If you have Crohn’s, you can probably relate. In fact, you may not feel like eating anything at all. However, skipping meals isn’t an option, since good nutrition is a very important aspect of managing Crohn’s.
So what should you eat when your Crohn’s symptoms are active? Much like trigger foods—ones that irritate the digestive tract to trigger symptoms—the answer to that question can vary from one person to another, but there are some foods that many people have found helpful in soothing Crohn’s flare-ups. These include:
- Live Culture Yogurt: Yogurt contains probiotics (live bacteria that are beneficial to the digestive system) that can help the intestine recover from the inflammation and injury that occurs during a flare-up. However, people who also suffer with lactose intolerance may not find yogurt soothing, since their inability to digest dairy proteins can worsen symptoms like gas and diarrhea.
- Oily Fish: These include fish like mackerel, tuna, salmon and herring, and are rich in omega-3 fatty acids, which may help soothe symptoms by fighting intestinal inflammation.
- White Pasta: Easily digestible foods are the key to reducing the misery of Crohn’s flare-ups, and regular white pasta fits the bill. Tossing it with a little olive oil can help too, since olive oil, like fish oil, has anti-inflammatory properties.
- Some Cooked Cereals: Cream of wheat and cream of rice cereals are low-fiber options that are easy on an inflamed digestive tract. For those who can tolerate dairy, preparing it with low-fat milk can add calcium and protein for better nutritional value.
- Some Cold Cereals: Cereals with low fiber content can be easy on the digestive tract when symptoms flare, such as corn flakes, crispy rice and puffed rice cereals.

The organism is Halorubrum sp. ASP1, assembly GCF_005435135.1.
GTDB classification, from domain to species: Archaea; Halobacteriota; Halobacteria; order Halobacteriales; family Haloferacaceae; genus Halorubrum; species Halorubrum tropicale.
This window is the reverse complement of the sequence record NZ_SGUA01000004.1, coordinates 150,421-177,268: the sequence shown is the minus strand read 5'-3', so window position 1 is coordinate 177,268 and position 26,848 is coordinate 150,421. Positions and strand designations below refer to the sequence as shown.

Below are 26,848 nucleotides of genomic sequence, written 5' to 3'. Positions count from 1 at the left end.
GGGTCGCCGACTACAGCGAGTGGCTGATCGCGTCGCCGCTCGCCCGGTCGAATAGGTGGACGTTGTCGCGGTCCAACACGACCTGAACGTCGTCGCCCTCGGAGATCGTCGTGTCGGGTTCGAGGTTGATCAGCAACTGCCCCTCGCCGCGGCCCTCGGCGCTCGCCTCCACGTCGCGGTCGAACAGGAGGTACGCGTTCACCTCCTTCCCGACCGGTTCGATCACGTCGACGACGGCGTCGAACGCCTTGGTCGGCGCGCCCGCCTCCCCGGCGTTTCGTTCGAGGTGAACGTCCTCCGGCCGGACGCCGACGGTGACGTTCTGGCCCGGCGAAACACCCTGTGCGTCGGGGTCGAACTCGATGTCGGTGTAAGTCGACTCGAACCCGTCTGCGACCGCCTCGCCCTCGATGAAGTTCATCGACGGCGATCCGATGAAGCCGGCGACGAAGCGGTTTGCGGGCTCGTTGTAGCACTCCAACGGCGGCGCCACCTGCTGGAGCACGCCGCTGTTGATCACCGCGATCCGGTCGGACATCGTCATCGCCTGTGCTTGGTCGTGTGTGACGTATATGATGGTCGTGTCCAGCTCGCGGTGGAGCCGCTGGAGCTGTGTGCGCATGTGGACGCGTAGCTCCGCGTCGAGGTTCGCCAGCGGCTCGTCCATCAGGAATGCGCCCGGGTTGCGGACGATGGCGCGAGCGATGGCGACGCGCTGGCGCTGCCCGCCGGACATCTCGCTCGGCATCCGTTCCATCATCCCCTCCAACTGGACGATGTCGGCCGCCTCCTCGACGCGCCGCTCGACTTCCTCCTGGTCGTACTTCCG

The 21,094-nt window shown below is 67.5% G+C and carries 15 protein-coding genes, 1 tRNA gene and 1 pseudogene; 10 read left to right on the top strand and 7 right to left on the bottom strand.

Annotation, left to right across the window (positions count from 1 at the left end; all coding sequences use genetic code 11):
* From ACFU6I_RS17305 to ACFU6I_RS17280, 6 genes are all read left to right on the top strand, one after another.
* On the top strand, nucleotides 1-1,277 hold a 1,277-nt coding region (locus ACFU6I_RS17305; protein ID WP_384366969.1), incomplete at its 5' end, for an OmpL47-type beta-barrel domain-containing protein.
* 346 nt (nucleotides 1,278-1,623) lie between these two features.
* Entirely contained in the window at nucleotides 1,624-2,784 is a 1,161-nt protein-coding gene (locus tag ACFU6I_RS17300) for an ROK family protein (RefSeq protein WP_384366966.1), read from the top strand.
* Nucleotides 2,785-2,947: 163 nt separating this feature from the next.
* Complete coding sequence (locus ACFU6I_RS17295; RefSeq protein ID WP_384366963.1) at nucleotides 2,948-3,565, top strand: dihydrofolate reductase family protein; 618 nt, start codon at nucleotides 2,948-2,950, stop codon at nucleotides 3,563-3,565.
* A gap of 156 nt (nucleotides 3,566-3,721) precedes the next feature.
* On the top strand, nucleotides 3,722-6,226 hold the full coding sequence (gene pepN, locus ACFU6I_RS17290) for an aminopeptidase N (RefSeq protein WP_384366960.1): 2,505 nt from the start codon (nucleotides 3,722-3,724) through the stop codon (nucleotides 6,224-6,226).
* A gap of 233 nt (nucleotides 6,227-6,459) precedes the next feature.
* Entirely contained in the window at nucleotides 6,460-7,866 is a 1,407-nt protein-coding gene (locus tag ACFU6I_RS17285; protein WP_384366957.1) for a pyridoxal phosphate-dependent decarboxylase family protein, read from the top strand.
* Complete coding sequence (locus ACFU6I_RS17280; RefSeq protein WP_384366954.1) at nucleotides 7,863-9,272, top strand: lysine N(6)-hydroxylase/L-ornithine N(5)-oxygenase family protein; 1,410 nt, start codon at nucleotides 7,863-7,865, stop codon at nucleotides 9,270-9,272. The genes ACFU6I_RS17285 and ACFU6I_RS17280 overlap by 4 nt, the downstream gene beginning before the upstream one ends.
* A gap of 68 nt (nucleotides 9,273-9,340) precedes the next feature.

- Some Fruits: Fruits are chock full of antioxidants, vitamins, minerals and other nutrients that can help soothe Crohn’s symptoms. However, during a flare-up, sticking with cooked fruits, like unsweetened apple sauce, or easily digestible ones, like ripe bananas and papayas may be best. Most raw or dried fruits—especially those with seeds—can worsen symptoms.
- Some Vegetables: Like fruits, vegetables are loaded with nutrients that can help the intestines recover from flare-ups. Soothing, low-fiber options include soft-cooked carrots, green beans, yellow squash without the seeds and potatoes without the skin.
- Liquid Meal Replacement Products: These products are high in calories, packed with nutrients and easy on the digestive system. However, since most contain milk or milk proteins, they may not be a suitable option for people who are lactose intolerant.
Eating the widest possible variety of foods that you can tolerate—even during a flare-up—is essential to good nutrition. This provides your body with the nutrients it needs to heal and recover from Crohn’s symptoms and maintain overall health and well-being. Additionally, you might find that some of these foods, while well-tolerated in most cases, don’t agree with you. Since all Crohn’s patient are different, finding a diet that works to soothe your flare-ups will likely be an exercise in trial and error.
Before making any dietary changes, talk with your doctor. He or she will take into consideration any medications you’re taking as well as your overall health.